Moreover, both statutes define the term "security" to include "stock." Therefore, coverage under the statutes is clear under the Court's holding in Joiner that "[i]nstruments may be included within any of these definitions, as matter of law if on their face they answer to the name or description." 320 U.S., at 351; see Tcherepnin, 389 U.S., at 339. "Security" was broadly defined with the explicit object of including "the many types of instruments that in our commercial world fall within the ordinary concept of a security," H.R. Rep. No. 85, 73d Cong., 1st Sess., 11 (1933). Stock is therefore included because instruments "such as notes, bonds, and stocks, are pretty much standardized and the name alone carries well-settled meaning." Joiner, 320 U.S., at 351. Even if this principle nevertheless allows room for exception of some instruments labeled "stock," the Court's justification for excepting the stock involved in this case is singularly unpersuasive. The Court states that "[c]ommon sense suggests that people who intend to acquire only a residential apartment in a state-subsidized cooperative, for their personal use, are not likely to believe that in reality they are purchasing investment securities simply because the transaction is evidenced by something called a share of stock." Ante, at 851. But even informed commentators have expressed misgivings about this question. Thus the Court's justification departs unacceptably from the principle of Joiner that "[i]n the enforcement of an act such as this it is not inappropriate that promoters' offerings be judged as being what they were represented to be." 320 U.S., at 353.
See, e.g., 1 L. Loss, Securities Regulation 492-493 (2d ed. 1961).
While the absence in the case of Co-op City stock of some features normally associated with stock is a relevant consideration, the presence of the attributes that led me to conclude that this stock constitutes an "investment contract," leads me also to conclude that it is a "stock" for purposes of the two statutes. Cf. Affiliated Ute Citizens v. United States, 406 U.S. 128 (1972).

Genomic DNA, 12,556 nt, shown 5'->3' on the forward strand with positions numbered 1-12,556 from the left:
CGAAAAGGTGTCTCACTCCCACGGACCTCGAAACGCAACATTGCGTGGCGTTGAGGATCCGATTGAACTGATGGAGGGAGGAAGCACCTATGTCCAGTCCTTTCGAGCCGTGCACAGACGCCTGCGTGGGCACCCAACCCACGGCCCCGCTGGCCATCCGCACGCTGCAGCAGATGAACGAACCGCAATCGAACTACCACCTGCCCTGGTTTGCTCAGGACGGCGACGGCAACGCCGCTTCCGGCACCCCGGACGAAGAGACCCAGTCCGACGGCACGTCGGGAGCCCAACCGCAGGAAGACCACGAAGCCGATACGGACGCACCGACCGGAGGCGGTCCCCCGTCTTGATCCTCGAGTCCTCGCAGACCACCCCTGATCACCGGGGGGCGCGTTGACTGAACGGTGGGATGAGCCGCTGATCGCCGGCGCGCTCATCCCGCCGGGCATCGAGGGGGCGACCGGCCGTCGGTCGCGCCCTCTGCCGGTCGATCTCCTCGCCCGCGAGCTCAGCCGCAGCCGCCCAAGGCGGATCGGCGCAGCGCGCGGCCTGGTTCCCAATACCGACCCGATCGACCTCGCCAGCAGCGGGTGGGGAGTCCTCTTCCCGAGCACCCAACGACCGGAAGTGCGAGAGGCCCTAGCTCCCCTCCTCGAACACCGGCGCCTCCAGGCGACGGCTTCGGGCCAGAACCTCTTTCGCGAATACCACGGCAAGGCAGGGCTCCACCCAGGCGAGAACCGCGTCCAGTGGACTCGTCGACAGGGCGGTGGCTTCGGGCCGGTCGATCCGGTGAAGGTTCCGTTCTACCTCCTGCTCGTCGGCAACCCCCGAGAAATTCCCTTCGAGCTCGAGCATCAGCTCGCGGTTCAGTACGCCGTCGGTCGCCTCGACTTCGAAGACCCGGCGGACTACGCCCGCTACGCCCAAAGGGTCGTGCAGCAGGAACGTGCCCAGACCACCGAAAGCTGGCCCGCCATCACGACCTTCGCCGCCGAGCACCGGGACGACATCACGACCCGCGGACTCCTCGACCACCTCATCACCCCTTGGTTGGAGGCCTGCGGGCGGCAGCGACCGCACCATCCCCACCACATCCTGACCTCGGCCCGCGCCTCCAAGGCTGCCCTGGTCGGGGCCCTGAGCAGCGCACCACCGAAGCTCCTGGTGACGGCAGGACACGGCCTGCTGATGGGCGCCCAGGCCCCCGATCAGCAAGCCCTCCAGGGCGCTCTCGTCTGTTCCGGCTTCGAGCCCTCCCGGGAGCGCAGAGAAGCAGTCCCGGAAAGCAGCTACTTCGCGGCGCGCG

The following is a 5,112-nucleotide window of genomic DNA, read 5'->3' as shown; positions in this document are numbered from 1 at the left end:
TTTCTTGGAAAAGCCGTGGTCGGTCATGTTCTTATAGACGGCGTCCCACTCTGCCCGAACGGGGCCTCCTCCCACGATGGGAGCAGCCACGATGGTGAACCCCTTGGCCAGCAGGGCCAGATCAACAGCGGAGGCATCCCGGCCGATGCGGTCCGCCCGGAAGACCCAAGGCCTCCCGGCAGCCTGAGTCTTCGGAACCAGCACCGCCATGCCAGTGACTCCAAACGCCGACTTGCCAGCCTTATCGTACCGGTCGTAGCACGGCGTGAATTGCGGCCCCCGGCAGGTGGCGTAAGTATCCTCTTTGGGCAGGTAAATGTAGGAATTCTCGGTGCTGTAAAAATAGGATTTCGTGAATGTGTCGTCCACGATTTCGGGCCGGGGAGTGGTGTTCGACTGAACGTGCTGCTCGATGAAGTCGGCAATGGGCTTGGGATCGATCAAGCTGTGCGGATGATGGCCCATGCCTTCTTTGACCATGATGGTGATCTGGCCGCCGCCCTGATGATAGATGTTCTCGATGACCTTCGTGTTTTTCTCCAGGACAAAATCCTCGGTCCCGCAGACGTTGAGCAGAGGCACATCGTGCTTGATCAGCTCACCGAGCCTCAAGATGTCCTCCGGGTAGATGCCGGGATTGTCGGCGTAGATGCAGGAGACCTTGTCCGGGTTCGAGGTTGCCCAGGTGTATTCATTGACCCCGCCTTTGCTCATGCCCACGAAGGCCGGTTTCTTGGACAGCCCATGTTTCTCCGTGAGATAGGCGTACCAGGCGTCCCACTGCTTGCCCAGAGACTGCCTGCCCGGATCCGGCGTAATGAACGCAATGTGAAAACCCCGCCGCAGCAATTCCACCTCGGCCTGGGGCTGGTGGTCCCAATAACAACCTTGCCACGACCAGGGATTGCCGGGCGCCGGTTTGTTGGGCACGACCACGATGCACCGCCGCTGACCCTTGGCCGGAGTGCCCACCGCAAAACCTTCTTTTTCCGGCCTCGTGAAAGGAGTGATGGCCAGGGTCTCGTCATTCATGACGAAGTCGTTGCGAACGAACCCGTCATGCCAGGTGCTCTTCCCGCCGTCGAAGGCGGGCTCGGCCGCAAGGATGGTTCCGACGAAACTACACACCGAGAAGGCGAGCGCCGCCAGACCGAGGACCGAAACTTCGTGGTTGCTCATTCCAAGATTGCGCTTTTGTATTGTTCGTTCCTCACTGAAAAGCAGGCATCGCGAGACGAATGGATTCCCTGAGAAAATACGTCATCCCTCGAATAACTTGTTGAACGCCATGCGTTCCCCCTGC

In sum, I conclude that the interests purchased by the stockholders here were "securities" both because they were "stock" and because they were "investment contracts." In my view therefore the Court of Appeals correctly held that the District Court erred in dismissing this suit.
Accordingly, I have no occasion to examine the "risk capital" approach of Silver Hills Country Club v. Sobieski, 55 Cal.2d 811, 361 P.2d 906 (1961), to determine whether that would lead to the same result.
Petitioners in No. 74-647, the State of New York and the New York State Housing Finance Agency, argue that respondents' suit against them is barred by the Eleventh Amendment. The Court finds it unnecessary to deal with this contention, but my conclusion requires that I answer the Eleventh Amendment defense. The Court of Appeals found no Eleventh Amendment bar here, and I am in agreement with this result. The Housing Finance Agency is a "public benefit corporation" under New York law, N.Y. Priv. Hous. Fin. Law § 43(1) (1962 and Supp. 1974-1975), empowered "[t]o sue and be sued," § 44(1). The agency is authorized to accept funds from the State, the Federal Government, or "any other source," § 44 (16), but it also is empowered to issue notes, bonds, or other obligations to obtain financing, §§ 44(7) and 46. Significantly, the State is not liable on the agency's notes or bonds, and such obligations do not constitute debts of the State. § 46(8). The agency is therefore not an "alter ego" of the State; rather it is an independent body not entitled to assert the Eleventh Amendment. See Cowles v. Mercer County, 7 Wall. 118 (1869); P. Bator, P. Mishkin, D. Shapiro H. Wechsler, Hart Wechsler's The Federal Courts and the Federal System 690 (2d ed. 1973). Compare Matherson v. Long Island State Park Comm'n, 442 F.2d 566 (CA2 1971), and Zeidner v. Wulforst, 197 F. Supp. 23, 25 (EDNY 1961), with Whitten v. State University Construction Fund, 493 F.2d 177 (CA1 1974), and Charles Simkin Sons, Inc. v. State University Construction Fund, 352 F. Supp. 177 (SDNY), aff'd mem., 486 F.2d 1393 (CA2 1973).